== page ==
The Logic of Burning: Migration, Illegality, and Freedom in Tangiers
THIS EVENT IS ARCHIVED
Date: 21 March 2018Time: 3:15 PM
Finishes: 21 March 2018Time: 5:00 PM
Venue: Russell Square: College Buildings Room: 4429
Type of Event: Seminar
Speaker: Prof Majid Hannoum (University of Kansas)
Lahrig in Moroccan Arabic means burning and it often refers to the activities of youngster and children who attempt to cross to Europe via the port of Tangier. They are called harraga which literally means burners. In this lecture, I would like to interrogate the following questions: why do young people and children want to migrate? And why does this specific form of migration presents such a high risk that the youth are willing to take? How do they challenge the constraints to their mobility within and beyond the city? Since often clandestine migration is approached from the vantage point of law, I would rather ask not how the harrag violates the law, but also how does the state violate its own law by creating the social conditions of the harraga’s death? And how do the harraga live in the city of Tangier, especially within the cultural structure of violence commonly called hogra? In their attempts at crossing to Europe not only do young migrants demonstrate an extraordinary resilience in coping with extraordinary challenges, but they are also motivated and guided by universal impulses toward freedom. My describes the structural violence that Moroccan children and youth are caught up in and demonstrates how their activity, deemed illegal, is itself an exercise of freedom—freedom from the system of hogra and freedom to find a better life.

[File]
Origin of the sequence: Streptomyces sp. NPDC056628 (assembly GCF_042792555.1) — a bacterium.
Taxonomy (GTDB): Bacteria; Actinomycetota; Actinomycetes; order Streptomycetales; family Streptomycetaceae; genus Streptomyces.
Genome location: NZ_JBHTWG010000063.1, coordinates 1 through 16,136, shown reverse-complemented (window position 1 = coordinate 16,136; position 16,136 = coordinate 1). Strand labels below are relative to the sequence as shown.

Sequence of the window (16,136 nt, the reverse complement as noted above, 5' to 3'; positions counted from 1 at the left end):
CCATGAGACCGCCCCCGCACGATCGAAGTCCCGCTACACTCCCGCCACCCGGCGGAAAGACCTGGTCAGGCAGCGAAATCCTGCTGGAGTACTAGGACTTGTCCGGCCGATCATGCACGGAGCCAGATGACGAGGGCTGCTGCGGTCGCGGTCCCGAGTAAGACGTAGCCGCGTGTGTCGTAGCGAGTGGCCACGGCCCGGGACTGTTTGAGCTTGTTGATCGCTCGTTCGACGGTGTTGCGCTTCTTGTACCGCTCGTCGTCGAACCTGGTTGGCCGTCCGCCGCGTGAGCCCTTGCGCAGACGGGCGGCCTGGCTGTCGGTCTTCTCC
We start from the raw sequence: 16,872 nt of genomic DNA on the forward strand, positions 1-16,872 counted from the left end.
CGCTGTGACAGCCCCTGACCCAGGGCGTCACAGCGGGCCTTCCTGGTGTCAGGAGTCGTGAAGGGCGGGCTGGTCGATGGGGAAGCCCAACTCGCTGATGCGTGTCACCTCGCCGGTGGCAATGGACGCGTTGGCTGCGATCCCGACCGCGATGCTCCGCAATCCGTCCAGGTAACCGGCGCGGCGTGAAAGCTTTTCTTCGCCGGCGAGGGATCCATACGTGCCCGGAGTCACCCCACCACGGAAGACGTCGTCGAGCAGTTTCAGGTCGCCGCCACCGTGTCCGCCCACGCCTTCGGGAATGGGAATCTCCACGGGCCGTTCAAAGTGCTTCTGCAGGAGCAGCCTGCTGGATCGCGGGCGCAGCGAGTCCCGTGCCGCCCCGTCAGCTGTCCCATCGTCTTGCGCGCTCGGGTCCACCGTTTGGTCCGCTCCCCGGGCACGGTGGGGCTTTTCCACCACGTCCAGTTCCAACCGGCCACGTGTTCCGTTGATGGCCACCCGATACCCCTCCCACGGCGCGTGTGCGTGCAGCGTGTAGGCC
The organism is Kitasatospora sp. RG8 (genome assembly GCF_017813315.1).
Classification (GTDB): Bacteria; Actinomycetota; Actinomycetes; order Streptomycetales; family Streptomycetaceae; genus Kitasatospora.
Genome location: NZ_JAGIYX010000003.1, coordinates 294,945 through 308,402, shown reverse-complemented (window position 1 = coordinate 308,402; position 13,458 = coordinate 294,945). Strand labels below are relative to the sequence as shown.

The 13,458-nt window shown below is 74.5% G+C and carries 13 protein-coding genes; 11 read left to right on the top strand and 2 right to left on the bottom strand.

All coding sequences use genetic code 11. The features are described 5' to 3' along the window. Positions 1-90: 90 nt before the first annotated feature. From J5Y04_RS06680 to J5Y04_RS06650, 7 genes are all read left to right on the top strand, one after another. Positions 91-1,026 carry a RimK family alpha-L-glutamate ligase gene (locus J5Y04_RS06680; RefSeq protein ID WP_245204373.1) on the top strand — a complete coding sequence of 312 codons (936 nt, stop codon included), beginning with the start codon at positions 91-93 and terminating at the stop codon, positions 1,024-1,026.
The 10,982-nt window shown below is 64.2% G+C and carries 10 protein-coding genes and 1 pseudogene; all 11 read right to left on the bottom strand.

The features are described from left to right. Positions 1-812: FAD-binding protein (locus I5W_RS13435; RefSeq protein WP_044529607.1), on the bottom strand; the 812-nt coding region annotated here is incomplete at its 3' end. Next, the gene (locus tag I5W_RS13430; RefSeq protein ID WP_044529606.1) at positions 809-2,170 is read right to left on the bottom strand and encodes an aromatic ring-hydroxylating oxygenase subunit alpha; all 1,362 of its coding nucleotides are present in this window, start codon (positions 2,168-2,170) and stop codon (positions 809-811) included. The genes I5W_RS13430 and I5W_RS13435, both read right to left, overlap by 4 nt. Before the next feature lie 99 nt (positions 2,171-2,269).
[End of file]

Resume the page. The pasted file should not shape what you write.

Prof Hannoum teaches in the Department of Anthropology at the University of Kansas. He is the author of Violent Modernity: France in Algeria (2010) and Colonial Histories and Postcolonial Memories: the legend of the Kahina, a North African heroine (2001).